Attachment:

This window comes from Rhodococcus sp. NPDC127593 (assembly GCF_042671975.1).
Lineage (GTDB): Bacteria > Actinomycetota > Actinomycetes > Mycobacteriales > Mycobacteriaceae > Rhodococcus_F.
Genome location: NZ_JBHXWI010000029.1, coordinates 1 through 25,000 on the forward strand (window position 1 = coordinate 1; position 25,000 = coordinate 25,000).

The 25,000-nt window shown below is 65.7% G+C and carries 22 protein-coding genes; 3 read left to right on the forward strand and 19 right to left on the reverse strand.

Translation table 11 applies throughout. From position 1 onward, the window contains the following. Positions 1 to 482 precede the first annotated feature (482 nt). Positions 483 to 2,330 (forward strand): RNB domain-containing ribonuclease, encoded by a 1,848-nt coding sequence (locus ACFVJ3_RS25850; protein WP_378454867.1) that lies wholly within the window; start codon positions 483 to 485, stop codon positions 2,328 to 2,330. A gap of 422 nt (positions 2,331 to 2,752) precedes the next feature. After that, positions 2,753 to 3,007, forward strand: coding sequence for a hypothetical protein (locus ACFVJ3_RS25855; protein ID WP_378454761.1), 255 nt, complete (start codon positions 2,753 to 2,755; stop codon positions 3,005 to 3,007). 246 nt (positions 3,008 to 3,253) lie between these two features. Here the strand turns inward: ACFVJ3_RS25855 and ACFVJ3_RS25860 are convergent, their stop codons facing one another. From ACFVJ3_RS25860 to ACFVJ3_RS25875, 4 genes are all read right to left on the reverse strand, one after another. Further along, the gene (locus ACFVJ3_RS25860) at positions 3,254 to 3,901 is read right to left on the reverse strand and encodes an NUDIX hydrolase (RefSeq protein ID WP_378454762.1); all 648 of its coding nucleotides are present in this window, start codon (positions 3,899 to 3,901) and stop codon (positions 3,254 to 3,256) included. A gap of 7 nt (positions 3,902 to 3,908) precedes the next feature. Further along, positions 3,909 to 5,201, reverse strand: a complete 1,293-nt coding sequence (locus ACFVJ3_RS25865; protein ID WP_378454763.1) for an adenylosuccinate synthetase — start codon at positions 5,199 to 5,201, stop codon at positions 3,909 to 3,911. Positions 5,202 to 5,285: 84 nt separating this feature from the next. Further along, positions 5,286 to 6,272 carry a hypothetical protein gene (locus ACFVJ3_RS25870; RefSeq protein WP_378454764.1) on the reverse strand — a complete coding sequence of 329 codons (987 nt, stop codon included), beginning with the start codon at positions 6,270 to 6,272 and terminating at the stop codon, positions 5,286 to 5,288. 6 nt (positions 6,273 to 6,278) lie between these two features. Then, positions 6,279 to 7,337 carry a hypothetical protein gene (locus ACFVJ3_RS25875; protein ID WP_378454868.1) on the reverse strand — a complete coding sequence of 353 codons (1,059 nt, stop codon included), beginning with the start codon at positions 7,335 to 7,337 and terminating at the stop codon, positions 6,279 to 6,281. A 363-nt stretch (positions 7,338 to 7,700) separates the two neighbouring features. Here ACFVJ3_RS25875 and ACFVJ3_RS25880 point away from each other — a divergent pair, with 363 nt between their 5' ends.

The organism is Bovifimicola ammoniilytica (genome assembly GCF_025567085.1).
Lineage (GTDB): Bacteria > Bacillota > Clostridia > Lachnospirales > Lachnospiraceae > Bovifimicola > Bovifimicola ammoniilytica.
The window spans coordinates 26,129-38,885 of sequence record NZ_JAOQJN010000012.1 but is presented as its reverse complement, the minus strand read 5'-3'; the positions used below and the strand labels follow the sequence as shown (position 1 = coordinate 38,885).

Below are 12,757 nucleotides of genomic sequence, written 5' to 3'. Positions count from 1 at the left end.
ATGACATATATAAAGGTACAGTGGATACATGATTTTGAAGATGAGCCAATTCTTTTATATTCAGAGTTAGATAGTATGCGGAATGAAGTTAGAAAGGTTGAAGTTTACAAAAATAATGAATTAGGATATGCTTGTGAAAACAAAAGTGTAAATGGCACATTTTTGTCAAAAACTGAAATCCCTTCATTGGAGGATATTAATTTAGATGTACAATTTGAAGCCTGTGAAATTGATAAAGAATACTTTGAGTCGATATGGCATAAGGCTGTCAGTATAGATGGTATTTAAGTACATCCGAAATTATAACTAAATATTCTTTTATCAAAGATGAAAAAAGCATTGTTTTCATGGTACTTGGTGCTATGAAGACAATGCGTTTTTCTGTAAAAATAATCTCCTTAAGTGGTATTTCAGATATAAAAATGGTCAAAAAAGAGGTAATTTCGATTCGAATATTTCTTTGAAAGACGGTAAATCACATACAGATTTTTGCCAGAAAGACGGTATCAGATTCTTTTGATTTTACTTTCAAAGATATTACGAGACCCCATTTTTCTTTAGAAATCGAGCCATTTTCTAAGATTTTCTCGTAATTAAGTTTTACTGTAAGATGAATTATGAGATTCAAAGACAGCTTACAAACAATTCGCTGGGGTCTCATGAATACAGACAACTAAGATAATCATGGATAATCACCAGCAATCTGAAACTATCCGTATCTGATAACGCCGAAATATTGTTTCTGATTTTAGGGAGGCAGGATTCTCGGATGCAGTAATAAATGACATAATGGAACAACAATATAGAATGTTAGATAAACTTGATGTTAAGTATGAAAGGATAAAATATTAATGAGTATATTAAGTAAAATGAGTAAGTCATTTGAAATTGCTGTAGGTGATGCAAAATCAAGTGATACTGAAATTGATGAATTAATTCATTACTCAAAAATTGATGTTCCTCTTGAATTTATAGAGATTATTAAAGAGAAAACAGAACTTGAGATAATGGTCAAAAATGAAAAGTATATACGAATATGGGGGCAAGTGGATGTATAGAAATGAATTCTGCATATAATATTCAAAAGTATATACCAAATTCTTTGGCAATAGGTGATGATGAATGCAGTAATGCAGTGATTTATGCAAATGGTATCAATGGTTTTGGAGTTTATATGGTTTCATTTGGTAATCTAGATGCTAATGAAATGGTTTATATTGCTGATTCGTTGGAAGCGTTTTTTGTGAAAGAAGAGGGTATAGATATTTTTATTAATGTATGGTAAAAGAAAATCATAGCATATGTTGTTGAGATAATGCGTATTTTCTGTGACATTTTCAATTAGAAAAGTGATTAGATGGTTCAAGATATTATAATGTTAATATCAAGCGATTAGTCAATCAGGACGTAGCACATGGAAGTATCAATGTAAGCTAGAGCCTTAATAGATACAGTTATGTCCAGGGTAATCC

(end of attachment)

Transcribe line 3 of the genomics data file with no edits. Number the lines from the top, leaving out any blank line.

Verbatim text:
Genome location: NZ_JBHXWI010000029.1, coordinates 1 through 25,000 on the forward strand (window position 1 = coordinate 1; position 25,000 = coordinate 25,000).